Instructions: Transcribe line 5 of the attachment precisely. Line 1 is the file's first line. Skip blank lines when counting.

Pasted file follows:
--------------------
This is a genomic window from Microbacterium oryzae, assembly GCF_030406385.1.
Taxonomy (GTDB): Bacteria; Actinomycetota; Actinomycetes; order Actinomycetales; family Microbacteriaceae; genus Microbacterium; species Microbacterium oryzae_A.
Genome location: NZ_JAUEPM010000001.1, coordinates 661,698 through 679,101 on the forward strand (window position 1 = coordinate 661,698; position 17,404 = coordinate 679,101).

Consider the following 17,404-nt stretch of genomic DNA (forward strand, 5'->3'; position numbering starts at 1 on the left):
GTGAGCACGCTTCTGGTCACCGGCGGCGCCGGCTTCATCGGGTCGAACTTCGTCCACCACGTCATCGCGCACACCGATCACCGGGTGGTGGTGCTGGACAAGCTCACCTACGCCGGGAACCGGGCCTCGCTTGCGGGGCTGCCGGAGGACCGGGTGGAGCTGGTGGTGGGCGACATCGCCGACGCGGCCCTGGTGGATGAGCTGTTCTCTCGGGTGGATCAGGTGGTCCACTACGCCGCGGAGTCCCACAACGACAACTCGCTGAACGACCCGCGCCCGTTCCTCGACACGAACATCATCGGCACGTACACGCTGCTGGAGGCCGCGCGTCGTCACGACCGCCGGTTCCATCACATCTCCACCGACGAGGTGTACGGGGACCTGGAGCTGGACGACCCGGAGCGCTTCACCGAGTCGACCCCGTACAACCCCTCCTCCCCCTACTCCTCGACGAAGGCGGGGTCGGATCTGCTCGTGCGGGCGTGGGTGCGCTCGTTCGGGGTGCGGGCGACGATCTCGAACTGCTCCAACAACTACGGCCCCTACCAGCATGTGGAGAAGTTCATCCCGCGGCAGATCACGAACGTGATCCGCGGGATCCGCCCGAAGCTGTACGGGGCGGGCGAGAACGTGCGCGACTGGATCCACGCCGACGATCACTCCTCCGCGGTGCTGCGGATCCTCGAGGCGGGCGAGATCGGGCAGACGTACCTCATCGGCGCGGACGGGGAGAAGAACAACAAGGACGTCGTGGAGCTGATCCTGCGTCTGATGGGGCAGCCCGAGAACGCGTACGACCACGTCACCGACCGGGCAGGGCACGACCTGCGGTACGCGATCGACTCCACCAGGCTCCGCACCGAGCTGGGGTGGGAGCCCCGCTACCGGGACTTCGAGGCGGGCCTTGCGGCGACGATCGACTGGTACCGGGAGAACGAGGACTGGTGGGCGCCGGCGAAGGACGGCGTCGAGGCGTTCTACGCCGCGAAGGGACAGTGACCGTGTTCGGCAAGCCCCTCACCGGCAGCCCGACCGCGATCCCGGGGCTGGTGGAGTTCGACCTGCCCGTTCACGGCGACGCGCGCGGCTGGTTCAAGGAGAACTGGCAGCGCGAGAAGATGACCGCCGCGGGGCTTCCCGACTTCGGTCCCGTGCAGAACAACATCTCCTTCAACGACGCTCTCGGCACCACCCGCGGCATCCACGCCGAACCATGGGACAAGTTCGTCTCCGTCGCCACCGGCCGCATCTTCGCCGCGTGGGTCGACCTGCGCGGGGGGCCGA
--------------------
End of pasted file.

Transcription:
GTGAGCACGCTTCTGGTCACCGGCGGCGCCGGCTTCATCGGGTCGAACTTCGTCCACCACGTCATCGCGCACACCGATCACCGGGTGGTGGTGCTGGACAAGCTCACCTACGCCGGGAACCGGGCCTCGCTTGCGGGGCTGCCGGAGGACCGGGTGGAGCTGGTGGTGGGCGACATCGCCGACGCGGCCCTGGTGGATGAGCTGTTCTCTCGGGTGGATCAGGTGGTCCACTACGCCGCGGAGTCCCACAACGACAACTCGCTGAACGACCCGCGCCCGTTCCTCGACACGAACATCATCGGCACGTACACGCTGCTGGAGGCCGCGCGTCGTCACGACCGCCGGTTCCATCACATCTCCACCGACGAGGTGTACGGGGACCTGGAGCTGGACGACCCGGAGCGCTTCACCGAGTCGACCCCGTACAACCCCTCCTCCCCCTACTCCTCGACGAAGGCGGGGTCGGATCTGCTCGTGCGGGCGTGGGTGCGCTCGTTCGGGGTGCGGGCGACGATCTCGAACTGCTCCAACAACTACGGCCCCTACCAGCATGTGGAGAAGTTCATCCCGCGGCAGATCACGAACGTGATCCGCGGGATCCGCCCGAAGCTGTACGGGGCGGGCGAGAACGTGCGCGACTGGATCCACGCCGACGATCACTCCTCCGCGGTGCTGCGGATCCTCGAGGCGGGCGAGATCGGGCAGACGTACCTCATCGGCGCGGACGGGGAGAAGAACAACAAGGACGTCGTGGAGCTGATCCTGCGTCTGATGGGGCAGCCCGAGAACGCGTACGACCACGTCACCGACCGGGCAGGGCACGACCTGCGGTACGCGATCGACTCCACCAGGCTCCGCACCGAGCTGGGGTGGGAGCCCCGCTACCGGGACTTCGAGGCGGGCCTTGCGGCGACGATCGACTGGTACCGGGAGAACGAGGACTGGTGGGCGCCGGCGAAGGACGGCGTCGAGGCGTTCTACGCCGCGAAGGGACAGTGACCGTGTTCGGCAAGCCCCTCACCGGCAGCCCGACCGCGATCCCGGGGCTGGTGGAGTTCGACCTGCCCGTTCACGGCGACGCGCGCGGCTGGTTCAAGGAGAACTGGCAGCGCGAGAAGATGACCGCCGCGGGGCTTCCCGACTTCGGTCCCGTGCAGAACAACATCTCCTTCAACGACGCTCTCGGCACCACCCGCGGCATCCACGCCGAACCATGGGACAAGTTCGTCTCCGTCGCCACCGGCCGCATCTTCGCCGCGTGGGTCGACCTGCGCGGGGGGCCGA